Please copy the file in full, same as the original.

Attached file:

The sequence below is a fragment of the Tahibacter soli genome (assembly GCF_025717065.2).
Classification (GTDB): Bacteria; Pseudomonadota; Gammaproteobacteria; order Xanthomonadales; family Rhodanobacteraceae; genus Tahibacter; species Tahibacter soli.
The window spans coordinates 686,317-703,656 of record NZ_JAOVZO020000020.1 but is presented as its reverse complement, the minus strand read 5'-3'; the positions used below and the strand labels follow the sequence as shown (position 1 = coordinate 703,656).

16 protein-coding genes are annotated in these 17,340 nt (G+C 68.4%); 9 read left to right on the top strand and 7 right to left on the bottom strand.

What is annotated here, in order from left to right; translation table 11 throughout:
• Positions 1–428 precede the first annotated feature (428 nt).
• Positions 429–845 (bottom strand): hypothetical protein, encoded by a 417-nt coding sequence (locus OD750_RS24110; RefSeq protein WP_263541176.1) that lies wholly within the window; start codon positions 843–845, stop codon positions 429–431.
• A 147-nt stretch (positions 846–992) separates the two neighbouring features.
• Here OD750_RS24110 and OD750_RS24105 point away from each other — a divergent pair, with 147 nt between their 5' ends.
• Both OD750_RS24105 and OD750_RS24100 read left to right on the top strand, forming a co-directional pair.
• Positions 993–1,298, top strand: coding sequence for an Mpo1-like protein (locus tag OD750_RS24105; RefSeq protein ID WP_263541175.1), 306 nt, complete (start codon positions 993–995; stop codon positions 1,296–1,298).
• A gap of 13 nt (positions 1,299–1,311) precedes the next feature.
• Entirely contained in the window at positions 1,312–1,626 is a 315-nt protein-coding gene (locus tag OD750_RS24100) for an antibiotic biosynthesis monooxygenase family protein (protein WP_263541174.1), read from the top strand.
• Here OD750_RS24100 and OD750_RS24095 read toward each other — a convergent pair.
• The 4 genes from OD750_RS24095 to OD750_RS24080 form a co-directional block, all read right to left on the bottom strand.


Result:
The sequence below is a fragment of the Tahibacter soli genome (assembly GCF_025717065.2).
Classification (GTDB): Bacteria; Pseudomonadota; Gammaproteobacteria; order Xanthomonadales; family Rhodanobacteraceae; genus Tahibacter; species Tahibacter soli.
The window spans coordinates 686,317-703,656 of record NZ_JAOVZO020000020.1 but is presented as its reverse complement, the minus strand read 5'-3'; the positions used below and the strand labels follow the sequence as shown (position 1 = coordinate 703,656).

16 protein-coding genes are annotated in these 17,340 nt (G+C 68.4%); 9 read left to right on the top strand and 7 right to left on the bottom strand.

What is annotated here, in order from left to right; translation table 11 throughout:
• Positions 1–428 precede the first annotated feature (428 nt).
• Positions 429–845 (bottom strand): hypothetical protein, encoded by a 417-nt coding sequence (locus OD750_RS24110; RefSeq protein WP_263541176.1) that lies wholly within the window; start codon positions 843–845, stop codon positions 429–431.
• A 147-nt stretch (positions 846–992) separates the two neighbouring features.
• Here OD750_RS24110 and OD750_RS24105 point away from each other — a divergent pair, with 147 nt between their 5' ends.
• Both OD750_RS24105 and OD750_RS24100 read left to right on the top strand, forming a co-directional pair.
• Positions 993–1,298, top strand: coding sequence for an Mpo1-like protein (locus tag OD750_RS24105; RefSeq protein ID WP_263541175.1), 306 nt, complete (start codon positions 993–995; stop codon positions 1,296–1,298).
• A gap of 13 nt (positions 1,299–1,311) precedes the next feature.
• Entirely contained in the window at positions 1,312–1,626 is a 315-nt protein-coding gene (locus tag OD750_RS24100) for an antibiotic biosynthesis monooxygenase family protein (protein WP_263541174.1), read from the top strand.
• Here OD750_RS24100 and OD750_RS24095 read toward each other — a convergent pair.
• The 4 genes from OD750_RS24095 to OD750_RS24080 form a co-directional block, all read right to left on the bottom strand.